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Abstract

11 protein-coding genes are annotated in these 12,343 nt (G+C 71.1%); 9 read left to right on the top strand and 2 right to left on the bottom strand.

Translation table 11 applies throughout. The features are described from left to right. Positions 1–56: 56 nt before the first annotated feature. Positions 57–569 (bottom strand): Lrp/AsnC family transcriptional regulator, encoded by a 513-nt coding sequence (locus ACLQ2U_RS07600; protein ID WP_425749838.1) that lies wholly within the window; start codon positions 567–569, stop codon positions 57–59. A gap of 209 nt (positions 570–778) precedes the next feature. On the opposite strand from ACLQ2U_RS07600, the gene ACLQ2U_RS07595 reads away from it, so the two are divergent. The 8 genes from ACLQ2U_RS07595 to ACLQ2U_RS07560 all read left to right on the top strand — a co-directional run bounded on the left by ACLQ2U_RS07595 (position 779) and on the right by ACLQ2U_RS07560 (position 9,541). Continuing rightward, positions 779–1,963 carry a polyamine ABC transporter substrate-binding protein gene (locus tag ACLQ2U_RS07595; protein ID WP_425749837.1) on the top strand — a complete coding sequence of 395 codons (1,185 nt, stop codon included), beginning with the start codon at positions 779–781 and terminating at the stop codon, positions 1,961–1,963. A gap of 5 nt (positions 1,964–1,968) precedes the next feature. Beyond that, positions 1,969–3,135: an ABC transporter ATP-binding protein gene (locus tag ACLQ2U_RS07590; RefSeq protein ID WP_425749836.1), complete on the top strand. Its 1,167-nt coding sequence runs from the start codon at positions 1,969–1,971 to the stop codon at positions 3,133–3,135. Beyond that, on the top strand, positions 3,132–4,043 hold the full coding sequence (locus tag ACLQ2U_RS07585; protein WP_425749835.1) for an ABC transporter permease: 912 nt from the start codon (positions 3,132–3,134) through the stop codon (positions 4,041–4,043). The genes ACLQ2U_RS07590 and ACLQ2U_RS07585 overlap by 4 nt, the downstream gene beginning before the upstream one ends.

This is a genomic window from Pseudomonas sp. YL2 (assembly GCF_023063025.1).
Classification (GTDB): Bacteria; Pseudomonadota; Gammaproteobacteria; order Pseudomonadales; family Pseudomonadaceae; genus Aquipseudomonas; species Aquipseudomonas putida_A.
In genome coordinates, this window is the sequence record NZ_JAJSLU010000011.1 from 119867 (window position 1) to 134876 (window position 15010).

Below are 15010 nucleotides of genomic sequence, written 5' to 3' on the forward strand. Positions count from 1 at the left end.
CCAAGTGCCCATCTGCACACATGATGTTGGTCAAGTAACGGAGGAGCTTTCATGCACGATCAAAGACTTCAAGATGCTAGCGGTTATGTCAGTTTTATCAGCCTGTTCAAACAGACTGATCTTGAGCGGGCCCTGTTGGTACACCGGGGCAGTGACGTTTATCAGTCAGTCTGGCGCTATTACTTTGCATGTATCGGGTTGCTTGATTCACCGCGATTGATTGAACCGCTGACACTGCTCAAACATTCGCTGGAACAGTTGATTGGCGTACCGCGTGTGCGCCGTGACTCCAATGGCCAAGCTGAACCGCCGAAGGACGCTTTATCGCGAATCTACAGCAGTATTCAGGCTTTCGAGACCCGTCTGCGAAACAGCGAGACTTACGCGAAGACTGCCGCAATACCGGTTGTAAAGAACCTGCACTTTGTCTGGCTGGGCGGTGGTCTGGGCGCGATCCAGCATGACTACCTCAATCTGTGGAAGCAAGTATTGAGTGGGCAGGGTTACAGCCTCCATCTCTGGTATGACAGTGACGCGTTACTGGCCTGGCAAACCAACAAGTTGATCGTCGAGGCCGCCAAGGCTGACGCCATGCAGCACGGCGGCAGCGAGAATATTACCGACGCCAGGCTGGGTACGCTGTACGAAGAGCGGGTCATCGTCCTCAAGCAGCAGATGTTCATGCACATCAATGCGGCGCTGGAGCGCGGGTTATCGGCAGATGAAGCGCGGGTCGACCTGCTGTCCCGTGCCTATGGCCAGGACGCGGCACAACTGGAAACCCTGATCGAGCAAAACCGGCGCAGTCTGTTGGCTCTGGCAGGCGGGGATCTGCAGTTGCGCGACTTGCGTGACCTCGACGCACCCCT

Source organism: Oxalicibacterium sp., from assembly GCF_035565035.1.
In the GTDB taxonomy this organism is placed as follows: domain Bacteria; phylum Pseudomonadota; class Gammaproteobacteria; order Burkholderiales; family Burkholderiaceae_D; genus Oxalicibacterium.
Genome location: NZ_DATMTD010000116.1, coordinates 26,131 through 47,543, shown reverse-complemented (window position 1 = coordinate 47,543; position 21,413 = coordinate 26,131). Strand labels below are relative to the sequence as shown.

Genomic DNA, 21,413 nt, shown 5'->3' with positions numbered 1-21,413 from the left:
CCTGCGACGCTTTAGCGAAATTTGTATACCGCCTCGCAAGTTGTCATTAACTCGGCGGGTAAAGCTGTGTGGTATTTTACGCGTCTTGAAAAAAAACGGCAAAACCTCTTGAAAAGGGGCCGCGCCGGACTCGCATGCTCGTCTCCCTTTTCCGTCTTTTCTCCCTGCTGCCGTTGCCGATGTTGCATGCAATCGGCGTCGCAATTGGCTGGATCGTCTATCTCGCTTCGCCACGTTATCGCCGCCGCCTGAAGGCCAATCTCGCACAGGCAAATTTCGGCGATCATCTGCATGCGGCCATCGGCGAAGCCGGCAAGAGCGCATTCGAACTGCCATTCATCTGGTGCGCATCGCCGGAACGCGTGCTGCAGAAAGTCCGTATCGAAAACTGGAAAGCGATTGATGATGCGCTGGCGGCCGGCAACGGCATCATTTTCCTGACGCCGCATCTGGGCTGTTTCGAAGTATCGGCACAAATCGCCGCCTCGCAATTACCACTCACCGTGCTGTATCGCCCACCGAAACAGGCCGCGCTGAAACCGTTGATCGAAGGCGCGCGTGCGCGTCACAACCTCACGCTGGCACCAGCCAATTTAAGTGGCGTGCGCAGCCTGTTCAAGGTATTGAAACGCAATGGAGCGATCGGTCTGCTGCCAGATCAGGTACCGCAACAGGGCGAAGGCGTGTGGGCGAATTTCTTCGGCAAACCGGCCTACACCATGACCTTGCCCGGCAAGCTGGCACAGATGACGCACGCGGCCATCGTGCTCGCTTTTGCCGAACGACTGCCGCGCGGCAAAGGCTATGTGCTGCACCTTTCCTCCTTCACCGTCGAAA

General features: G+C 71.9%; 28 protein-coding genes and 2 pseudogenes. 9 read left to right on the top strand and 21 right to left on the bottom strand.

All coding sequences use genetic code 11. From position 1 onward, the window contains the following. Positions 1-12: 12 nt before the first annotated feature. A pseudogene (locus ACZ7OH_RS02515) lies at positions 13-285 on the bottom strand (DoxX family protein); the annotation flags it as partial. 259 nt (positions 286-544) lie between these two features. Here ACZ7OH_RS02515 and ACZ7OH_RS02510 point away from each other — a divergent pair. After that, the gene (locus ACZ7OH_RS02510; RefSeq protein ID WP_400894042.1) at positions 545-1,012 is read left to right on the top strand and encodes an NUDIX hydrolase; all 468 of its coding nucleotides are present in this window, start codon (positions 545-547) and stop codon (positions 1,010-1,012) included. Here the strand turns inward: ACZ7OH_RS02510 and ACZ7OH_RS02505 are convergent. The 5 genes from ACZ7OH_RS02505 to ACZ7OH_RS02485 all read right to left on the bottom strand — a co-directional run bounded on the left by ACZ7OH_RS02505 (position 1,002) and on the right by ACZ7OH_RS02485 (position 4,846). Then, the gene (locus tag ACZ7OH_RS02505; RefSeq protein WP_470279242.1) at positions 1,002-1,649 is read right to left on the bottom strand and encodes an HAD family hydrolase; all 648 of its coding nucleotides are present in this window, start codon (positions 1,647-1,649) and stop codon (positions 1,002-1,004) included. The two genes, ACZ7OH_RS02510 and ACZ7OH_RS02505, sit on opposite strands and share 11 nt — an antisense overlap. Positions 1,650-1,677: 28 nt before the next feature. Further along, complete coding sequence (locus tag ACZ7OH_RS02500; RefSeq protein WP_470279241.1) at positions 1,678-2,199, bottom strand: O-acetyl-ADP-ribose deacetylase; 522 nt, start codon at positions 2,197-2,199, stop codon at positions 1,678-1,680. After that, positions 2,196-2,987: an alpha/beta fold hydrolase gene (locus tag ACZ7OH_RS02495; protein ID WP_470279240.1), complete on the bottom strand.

Marine clays derived from glacial debris in the Bonnefjord, the most easterly portion of the Oslofjord, Norway, are characterized by distinctive microscopic textures that originated at the time of deposition and are similar to the particle-to-particle arrangements reported in studies of “quick clays.” Scanning electron micrographs show that these clays consist chiefly of flocculated domains of face-to-face particles arranged in an edge-to-face, card-house, random pattern. Pelletization by organisms has caused partial collapse of some of the floccules and has produced a rough parallelism of clay domains around silt-size particles. Other bioturbation structures, such as burrows, tubes, and feeding traces, are not associated with any changes in the microtexture of the sediment. The card-house structure is the characteristic textural arrangement of the clays deposited in this quiet, anoxic environment.

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